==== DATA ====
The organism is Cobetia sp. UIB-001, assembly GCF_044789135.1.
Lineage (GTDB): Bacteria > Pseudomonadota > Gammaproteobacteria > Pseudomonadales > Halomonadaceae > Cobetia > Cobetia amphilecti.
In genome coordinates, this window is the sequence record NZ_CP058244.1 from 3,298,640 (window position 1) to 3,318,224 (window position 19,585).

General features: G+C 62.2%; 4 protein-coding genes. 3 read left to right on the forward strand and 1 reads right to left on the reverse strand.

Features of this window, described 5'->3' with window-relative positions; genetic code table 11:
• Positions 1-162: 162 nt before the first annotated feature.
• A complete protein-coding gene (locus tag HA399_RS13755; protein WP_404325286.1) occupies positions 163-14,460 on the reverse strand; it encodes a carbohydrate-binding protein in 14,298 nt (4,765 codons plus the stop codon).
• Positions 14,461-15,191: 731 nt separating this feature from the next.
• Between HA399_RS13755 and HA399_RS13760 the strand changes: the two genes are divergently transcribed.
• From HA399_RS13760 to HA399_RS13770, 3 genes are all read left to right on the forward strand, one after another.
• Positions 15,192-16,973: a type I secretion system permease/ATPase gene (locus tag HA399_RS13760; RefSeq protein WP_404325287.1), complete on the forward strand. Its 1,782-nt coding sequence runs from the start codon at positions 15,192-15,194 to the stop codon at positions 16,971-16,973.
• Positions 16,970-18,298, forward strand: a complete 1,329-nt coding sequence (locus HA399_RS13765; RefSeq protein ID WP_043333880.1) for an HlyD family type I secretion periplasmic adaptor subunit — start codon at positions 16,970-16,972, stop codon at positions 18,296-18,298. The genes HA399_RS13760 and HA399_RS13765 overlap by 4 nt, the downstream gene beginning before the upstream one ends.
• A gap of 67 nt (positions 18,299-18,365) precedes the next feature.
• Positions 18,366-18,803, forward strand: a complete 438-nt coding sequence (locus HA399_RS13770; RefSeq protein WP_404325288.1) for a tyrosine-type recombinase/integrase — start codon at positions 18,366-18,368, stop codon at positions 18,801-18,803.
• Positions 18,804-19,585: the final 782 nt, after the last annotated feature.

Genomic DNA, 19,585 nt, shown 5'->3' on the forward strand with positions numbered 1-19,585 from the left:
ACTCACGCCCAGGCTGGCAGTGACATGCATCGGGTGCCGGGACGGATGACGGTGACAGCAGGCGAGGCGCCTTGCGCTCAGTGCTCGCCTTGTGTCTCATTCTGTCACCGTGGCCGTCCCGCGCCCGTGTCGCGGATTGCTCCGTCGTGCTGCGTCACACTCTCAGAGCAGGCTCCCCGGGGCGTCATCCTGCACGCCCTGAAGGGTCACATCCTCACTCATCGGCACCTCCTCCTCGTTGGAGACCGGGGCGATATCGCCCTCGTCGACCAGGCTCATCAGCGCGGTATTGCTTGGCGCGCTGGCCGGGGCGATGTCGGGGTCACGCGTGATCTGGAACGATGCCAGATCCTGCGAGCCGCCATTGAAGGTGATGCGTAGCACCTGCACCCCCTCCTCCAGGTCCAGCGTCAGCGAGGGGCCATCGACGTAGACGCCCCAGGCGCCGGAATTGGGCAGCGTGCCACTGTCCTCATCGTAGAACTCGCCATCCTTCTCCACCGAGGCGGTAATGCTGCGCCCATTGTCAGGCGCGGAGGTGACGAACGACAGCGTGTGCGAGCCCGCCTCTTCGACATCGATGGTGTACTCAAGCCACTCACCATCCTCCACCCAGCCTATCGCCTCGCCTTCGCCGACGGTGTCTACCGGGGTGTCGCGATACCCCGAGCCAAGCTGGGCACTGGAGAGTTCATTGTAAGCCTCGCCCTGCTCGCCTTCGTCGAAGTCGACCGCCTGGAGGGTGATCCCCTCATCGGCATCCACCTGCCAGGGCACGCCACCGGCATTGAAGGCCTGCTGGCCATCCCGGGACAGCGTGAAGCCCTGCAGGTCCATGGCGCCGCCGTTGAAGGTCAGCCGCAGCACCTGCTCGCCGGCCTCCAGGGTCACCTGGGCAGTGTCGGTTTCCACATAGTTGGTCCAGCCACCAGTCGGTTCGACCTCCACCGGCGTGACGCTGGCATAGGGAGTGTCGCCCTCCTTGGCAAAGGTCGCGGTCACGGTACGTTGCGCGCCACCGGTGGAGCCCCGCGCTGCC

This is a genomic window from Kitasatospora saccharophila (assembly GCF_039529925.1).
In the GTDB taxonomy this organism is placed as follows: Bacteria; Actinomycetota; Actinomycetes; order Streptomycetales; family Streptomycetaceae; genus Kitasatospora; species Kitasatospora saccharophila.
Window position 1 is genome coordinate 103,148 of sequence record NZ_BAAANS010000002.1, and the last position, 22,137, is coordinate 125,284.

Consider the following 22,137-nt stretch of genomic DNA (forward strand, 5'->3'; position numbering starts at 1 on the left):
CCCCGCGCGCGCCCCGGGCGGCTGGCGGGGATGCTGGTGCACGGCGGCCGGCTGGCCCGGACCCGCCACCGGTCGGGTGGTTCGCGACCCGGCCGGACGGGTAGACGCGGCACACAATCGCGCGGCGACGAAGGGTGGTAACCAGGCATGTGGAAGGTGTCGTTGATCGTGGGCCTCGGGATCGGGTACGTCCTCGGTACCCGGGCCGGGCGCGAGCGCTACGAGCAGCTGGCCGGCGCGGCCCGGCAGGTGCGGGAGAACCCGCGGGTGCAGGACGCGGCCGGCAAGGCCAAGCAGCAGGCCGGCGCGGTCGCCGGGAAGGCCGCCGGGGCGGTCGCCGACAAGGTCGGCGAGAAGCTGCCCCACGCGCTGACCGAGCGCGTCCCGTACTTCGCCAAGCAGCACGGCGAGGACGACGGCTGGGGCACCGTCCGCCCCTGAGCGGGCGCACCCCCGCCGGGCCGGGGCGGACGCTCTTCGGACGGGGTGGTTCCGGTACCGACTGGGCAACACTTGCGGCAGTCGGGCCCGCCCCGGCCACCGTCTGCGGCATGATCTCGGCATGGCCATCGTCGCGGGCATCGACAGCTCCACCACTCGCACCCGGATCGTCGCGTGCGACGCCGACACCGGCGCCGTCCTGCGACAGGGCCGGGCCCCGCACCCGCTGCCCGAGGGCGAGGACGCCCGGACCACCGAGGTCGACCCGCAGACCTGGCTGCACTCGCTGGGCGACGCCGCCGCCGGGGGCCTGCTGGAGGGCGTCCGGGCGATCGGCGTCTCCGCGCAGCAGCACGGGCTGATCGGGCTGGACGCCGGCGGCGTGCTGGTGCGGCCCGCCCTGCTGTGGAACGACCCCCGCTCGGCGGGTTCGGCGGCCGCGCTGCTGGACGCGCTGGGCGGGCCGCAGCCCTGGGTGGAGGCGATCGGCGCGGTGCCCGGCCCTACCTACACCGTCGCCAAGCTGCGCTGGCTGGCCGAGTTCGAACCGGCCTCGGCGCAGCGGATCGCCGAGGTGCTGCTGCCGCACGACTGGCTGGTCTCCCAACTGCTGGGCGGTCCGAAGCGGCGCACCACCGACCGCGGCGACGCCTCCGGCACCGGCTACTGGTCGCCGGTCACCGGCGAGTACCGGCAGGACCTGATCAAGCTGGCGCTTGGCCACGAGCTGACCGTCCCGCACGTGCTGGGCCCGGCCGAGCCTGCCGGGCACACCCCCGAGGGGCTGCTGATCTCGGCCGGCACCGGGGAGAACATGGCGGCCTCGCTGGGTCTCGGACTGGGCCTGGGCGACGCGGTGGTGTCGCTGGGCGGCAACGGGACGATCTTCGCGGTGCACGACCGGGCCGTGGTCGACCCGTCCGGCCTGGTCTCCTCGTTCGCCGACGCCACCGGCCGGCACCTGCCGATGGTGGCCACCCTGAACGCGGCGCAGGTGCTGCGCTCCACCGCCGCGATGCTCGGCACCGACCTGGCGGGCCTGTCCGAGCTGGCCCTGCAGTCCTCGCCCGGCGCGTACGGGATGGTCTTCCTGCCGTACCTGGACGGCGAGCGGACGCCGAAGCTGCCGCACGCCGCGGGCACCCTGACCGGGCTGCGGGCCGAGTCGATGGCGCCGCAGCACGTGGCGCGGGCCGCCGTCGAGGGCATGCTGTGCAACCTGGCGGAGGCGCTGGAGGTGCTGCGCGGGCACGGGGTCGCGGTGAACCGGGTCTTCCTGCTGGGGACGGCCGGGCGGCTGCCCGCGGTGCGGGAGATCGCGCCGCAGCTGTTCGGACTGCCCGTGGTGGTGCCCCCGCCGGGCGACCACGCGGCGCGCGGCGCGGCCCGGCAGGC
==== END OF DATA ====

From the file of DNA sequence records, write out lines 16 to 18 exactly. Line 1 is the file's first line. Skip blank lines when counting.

Genomic DNA, 19,585 nt, shown 5'->3' on the forward strand with positions numbered 1-19,585 from the left:
ACTCACGCCCAGGCTGGCAGTGACATGCATCGGGTGCCGGGACGGATGACGGTGACAGCAGGCGAGGCGCCTTGCGCTCAGTGCTCGCCTTGTGTCTCATTCTGTCACCGTGGCCGTCCCGCGCCCGTGTCGCGGATTGCTCCGTCGTGCTGCGTCACACTCTCAGAGCAGGCTCCCCGGGGCGTCATCCTGCACGCCCTGAAGGGTCACATCCTCACTCATCGGCACCTCCTCCTCGTTGGAGACCGGGGCGATATCGCCCTCGTCGACCAGGCTCATCAGCGCGGTATTGCTTGGCGCGCTGGCCGGGGCGATGTCGGGGTCACGCGTGATCTGGAACGATGCCAGATCCTGCGAGCCGCCATTGAAGGTGATGCGTAGCACCTGCACCCCCTCCTCCAGGTCCAGCGTCAGCGAGGGGCCATCGACGTAGACGCCCCAGGCGCCGGAATTGGGCAGCGTGCCACTGTCCTCATCGTAGAACTCGCCATCCTTCTCCACCGAGGCGGTAATGCTGCGCCCATTGTCAGGCGCGGAGGTGACGAACGACAGCGTGTGCGAGCCCGCCTCTTCGACATCGATGGTGTACTCAAGCCACTCACCATCCTCCACCCAGCCTATCGCCTCGCCTTCGCCGACGGTGTCTACCGGGGTGTCGCGATACCCCGAGCCAAGCTGGGCACTGGAGAGTTCATTGTAAGCCTCGCCCTGCTCGCCTTCGTCGAAGTCGACCGCCTGGAGGGTGATCCCCTCATCGGCATCCACCTGCCAGGGCACGCCACCGGCATTGAAGGCCTGCTGGCCATCCCGGGACAGCGTGAAGCCCTGCAGGTCCATGGCGCCGCCGTTGAAGGTCAGCCGCAGCACCTGCTCGCCGGCCTCCAGGGTCACCTGGGCAGTGTCGGTTTCCACATAGTTGGTCCAGCCACCAGTCGGTTCGACCTCCACCGGCGTGACGCTGGCATAGGGAGTGTCGCCCTCCTTGGCAAAGGTCGCGGTCACGGTACGTTGCGCGCCACCGGTGGAGCCCCGCGCTGCC

This is a genomic window from Kitasatospora saccharophila (assembly GCF_039529925.1).